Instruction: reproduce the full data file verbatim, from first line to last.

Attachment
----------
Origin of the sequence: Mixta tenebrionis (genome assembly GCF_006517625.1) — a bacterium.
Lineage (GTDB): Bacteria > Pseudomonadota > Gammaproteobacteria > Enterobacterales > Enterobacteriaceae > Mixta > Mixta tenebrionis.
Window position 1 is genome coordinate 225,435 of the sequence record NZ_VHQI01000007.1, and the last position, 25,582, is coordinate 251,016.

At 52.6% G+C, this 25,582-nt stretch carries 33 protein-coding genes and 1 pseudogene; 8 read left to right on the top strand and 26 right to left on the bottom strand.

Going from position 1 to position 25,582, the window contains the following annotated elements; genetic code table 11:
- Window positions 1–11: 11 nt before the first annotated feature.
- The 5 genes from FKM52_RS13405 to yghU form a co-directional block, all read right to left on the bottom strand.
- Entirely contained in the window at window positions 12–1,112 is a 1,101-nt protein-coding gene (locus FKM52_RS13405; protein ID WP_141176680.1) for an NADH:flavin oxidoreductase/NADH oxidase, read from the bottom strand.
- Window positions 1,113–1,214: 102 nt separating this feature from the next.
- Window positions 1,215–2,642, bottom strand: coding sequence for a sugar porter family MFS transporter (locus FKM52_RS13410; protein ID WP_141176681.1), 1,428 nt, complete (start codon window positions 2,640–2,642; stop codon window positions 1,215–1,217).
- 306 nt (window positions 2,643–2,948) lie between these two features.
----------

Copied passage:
Origin of the sequence: Mixta tenebrionis (genome assembly GCF_006517625.1) — a bacterium.
Lineage (GTDB): Bacteria > Pseudomonadota > Gammaproteobacteria > Enterobacterales > Enterobacteriaceae > Mixta > Mixta tenebrionis.
Window position 1 is genome coordinate 225,435 of the sequence record NZ_VHQI01000007.1, and the last position, 25,582, is coordinate 251,016.

At 52.6% G+C, this 25,582-nt stretch carries 33 protein-coding genes and 1 pseudogene; 8 read left to right on the top strand and 26 right to left on the bottom strand.

Going from position 1 to position 25,582, the window contains the following annotated elements; genetic code table 11:
- Window positions 1–11: 11 nt before the first annotated feature.
- The 5 genes from FKM52_RS13405 to yghU form a co-directional block, all read right to left on the bottom strand.
- Entirely contained in the window at window positions 12–1,112 is a 1,101-nt protein-coding gene (locus FKM52_RS13405; protein ID WP_141176680.1) for an NADH:flavin oxidoreductase/NADH oxidase, read from the bottom strand.
- Window positions 1,113–1,214: 102 nt separating this feature from the next.
- Window positions 1,215–2,642, bottom strand: coding sequence for a sugar porter family MFS transporter (locus FKM52_RS13410; protein ID WP_141176681.1), 1,428 nt, complete (start codon window positions 2,640–2,642; stop codon window positions 1,215–1,217).
- 306 nt (window positions 2,643–2,948) lie between these two features.